Thursday, November 05, 2009
CD of the Day, 11/5/09: Supraluxe-Wake Leave Home Sleep
Without Supraluxe, there wouldn't be an Absolute Powerpop. OK, I probably would have found another disc to hype that inspired me to start the blog, but it was in January 2006 that I touted their debut disc to the Audities list, which got them noticed in the power pop community, and which made me think "there are a lot of other deserving artists out there like Supraluxe, and nobody else is really doing a power pop blog". The rest is history, and here we are, the better part of four years later. And so it's come full circle, as the cliche goes, with Supraluxe at long last releasing the followup to their debut.
Wake Leave Home Sleep finds Supraluxe with a more unified sound. Obviously in my view the debut was brilliant, as they veered from propulsive pop tracks like "Blue Sky", "Love Sweet Love", rockers like "Tokyo" and "Run Rabbit Run", and moody melodic numbers that came in somewhere between like "Summer Chalet" and "The Big Comedown". I guess the best way to analogize things is that if we were in the 70s, the first album would be their stab at AM Radio, and this album is their AOR move. It's a markedly different album than the debut, but one that stands worthy on its own. The title track kicks thing off, starting with a gentle, acoustic bent not unlike their hero, Elliott Smith, but steadily builds into a biting rocker as the song's protagonist seems through the humdrum of everyday life. Immediately you know they're on to something more ambitious.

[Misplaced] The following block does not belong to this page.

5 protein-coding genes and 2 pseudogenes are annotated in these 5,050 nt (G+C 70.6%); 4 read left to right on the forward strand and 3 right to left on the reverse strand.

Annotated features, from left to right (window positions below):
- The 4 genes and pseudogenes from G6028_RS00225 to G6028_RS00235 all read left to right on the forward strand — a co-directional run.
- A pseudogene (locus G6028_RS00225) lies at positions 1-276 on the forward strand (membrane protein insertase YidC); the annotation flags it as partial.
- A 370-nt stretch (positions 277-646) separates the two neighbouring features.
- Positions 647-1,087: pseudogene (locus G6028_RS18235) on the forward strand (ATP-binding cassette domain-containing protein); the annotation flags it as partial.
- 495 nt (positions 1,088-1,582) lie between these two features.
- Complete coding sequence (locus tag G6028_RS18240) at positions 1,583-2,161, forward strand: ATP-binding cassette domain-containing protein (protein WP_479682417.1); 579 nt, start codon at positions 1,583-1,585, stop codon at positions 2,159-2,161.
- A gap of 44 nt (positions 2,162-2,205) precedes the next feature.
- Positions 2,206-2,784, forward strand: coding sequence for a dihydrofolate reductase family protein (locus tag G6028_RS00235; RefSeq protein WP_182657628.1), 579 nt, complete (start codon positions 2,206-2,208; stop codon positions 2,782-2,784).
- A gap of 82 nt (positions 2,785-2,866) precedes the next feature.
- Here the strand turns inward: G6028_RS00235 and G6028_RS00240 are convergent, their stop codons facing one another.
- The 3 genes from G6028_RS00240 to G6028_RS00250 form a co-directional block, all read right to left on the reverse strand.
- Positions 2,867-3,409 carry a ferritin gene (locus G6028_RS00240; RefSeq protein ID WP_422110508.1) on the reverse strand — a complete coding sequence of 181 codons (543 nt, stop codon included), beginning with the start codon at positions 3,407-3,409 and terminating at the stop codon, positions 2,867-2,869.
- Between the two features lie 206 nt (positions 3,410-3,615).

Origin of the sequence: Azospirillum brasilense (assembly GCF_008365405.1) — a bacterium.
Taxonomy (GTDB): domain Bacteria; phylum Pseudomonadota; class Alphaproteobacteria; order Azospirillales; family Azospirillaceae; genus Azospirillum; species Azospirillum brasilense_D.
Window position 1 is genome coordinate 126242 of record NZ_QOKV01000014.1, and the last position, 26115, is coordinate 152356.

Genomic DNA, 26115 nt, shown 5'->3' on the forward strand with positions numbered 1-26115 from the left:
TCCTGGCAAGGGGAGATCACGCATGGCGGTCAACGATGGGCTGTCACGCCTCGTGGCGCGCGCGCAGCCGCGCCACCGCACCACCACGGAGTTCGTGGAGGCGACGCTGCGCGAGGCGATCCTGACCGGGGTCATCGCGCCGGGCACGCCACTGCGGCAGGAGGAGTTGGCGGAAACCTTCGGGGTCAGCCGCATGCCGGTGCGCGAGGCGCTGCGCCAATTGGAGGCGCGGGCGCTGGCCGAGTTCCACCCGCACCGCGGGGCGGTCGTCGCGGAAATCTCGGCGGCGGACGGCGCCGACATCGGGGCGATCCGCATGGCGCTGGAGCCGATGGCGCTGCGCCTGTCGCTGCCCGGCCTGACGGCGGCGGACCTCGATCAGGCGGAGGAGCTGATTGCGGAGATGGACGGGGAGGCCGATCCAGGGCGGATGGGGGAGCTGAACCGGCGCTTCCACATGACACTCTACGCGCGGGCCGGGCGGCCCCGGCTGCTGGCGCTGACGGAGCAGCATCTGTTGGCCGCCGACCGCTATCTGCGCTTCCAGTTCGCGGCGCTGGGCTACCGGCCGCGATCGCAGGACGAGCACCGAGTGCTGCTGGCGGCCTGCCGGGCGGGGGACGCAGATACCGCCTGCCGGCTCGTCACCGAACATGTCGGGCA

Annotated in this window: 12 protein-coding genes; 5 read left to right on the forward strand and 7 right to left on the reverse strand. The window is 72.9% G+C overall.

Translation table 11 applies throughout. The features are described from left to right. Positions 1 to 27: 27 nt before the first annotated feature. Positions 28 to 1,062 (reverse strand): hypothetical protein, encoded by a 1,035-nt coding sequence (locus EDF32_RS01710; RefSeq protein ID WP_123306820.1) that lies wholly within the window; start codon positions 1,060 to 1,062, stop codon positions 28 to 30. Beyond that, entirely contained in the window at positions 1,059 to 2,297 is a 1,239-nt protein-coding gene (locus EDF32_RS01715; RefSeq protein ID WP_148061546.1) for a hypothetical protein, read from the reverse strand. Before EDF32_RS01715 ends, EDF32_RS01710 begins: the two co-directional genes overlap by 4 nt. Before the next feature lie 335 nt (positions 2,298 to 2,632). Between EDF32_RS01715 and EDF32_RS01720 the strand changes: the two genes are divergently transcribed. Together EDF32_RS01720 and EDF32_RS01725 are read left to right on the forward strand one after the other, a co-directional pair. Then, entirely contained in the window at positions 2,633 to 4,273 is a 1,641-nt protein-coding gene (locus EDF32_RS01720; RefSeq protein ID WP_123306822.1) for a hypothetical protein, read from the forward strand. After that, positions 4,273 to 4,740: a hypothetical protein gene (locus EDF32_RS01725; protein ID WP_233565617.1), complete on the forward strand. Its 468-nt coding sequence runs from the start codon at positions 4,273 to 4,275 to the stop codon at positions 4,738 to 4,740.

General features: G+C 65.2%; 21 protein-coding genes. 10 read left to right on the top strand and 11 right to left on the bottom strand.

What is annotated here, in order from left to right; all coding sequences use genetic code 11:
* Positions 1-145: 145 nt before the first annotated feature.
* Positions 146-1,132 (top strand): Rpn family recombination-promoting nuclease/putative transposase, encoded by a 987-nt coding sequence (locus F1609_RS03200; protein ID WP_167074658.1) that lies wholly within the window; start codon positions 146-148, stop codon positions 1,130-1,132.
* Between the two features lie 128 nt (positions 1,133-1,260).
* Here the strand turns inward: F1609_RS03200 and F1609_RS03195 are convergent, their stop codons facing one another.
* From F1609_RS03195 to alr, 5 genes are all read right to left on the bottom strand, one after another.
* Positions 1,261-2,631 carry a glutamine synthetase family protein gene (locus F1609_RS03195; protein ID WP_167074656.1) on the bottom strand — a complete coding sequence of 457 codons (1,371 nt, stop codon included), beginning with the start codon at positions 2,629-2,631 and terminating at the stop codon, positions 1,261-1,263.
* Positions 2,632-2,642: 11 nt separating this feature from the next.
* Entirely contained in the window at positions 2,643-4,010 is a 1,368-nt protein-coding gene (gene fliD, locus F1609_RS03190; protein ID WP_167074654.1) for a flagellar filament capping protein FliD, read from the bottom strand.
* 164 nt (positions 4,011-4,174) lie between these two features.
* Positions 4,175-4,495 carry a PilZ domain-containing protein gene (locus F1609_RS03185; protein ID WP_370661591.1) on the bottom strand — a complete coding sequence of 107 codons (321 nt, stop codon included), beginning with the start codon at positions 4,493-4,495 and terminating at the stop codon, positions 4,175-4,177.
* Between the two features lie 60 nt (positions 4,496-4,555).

Another touchstone for the band is Steely Dan, and although they don't mimic that band's jazz/rock fusion, they meld some of the Dan's time signatures and sardonic suffer-no-fools attitude into their sound, and the tough-rocking "On the Coast" incorporates some of that late 70s SoCal sound into it. Perhaps the best way to describe it is "free-form pop/rock". Many of the tracks such as "Data Control" and "Oh December" manage to shift within themselves from straight-up rock to a kind of jazzy pop to pure powerpop, not necessarily always in that order. Meanwhile, "Hey Lordy" and "Slow Ephedrine" have the more "traditional" Supraluxe sound of the first album. And "The Big Come On" works as sort of a sequel (or prequel) to the debut's "The Big Comedown".
All in all, it's an impressive step in the band's evolution. While there's nothing as instantly catchy as "Blue Sky" or "Love Sweet Love" here, it's a great headphone album that rewards repeated listens and is an impressive testament to the musicianship of Rich Pearson, Bob Burns and Jim Risser. So make your daily routine in the near future Wake Leave Home (Listen to Supraluxe) Sleep.
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